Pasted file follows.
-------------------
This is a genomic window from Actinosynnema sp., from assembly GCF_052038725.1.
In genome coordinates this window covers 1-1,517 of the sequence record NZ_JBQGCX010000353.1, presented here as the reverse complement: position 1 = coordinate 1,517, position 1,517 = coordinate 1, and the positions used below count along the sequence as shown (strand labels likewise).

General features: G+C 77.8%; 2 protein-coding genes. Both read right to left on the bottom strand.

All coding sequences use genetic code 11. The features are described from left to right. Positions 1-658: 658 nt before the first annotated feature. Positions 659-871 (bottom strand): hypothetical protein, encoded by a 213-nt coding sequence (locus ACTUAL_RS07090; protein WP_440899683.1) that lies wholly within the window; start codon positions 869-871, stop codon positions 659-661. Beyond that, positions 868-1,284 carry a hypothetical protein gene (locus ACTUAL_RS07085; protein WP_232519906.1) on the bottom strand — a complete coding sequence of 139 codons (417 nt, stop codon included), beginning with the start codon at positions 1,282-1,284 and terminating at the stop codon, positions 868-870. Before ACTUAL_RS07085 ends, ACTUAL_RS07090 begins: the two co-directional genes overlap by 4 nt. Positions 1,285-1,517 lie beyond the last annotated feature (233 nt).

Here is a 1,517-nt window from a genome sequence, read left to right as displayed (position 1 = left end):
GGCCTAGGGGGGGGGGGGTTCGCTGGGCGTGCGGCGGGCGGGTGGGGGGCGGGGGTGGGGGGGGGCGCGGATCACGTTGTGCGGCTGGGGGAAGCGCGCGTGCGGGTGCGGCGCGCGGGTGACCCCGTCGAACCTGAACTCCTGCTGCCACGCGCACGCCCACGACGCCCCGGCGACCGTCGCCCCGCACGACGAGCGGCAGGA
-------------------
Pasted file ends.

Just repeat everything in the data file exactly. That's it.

This is a genomic window from Actinosynnema sp., from assembly GCF_052038725.1.
In genome coordinates this window covers 1-1,517 of the sequence record NZ_JBQGCX010000353.1, presented here as the reverse complement: position 1 = coordinate 1,517, position 1,517 = coordinate 1, and the positions used below count along the sequence as shown (strand labels likewise).

General features: G+C 77.8%; 2 protein-coding genes. Both read right to left on the bottom strand.

All coding sequences use genetic code 11. The features are described from left to right. Positions 1-658: 658 nt before the first annotated feature. Positions 659-871 (bottom strand): hypothetical protein, encoded by a 213-nt coding sequence (locus ACTUAL_RS07090; protein WP_440899683.1) that lies wholly within the window; start codon positions 869-871, stop codon positions 659-661. Beyond that, positions 868-1,284 carry a hypothetical protein gene (locus ACTUAL_RS07085; protein WP_232519906.1) on the bottom strand — a complete coding sequence of 139 codons (417 nt, stop codon included), beginning with the start codon at positions 1,282-1,284 and terminating at the stop codon, positions 868-870. Before ACTUAL_RS07085 ends, ACTUAL_RS07090 begins: the two co-directional genes overlap by 4 nt. Positions 1,285-1,517 lie beyond the last annotated feature (233 nt).

Here is a 1,517-nt window from a genome sequence, read left to right as displayed (position 1 = left end):
GGCCTAGGGGGGGGGGGGTTCGCTGGGCGTGCGGCGGGCGGGTGGGGGGCGGGGGTGGGGGGGGGCGCGGATCACGTTGTGCGGCTGGGGGAAGCGCGCGTGCGGGTGCGGCGCGCGGGTGACCCCGTCGAACCTGAACTCCTGCTGCCACGCGCACGCCCACGACGCCCCGGCGACCGTCGCCCCGCACGACGAGCGGCAGGA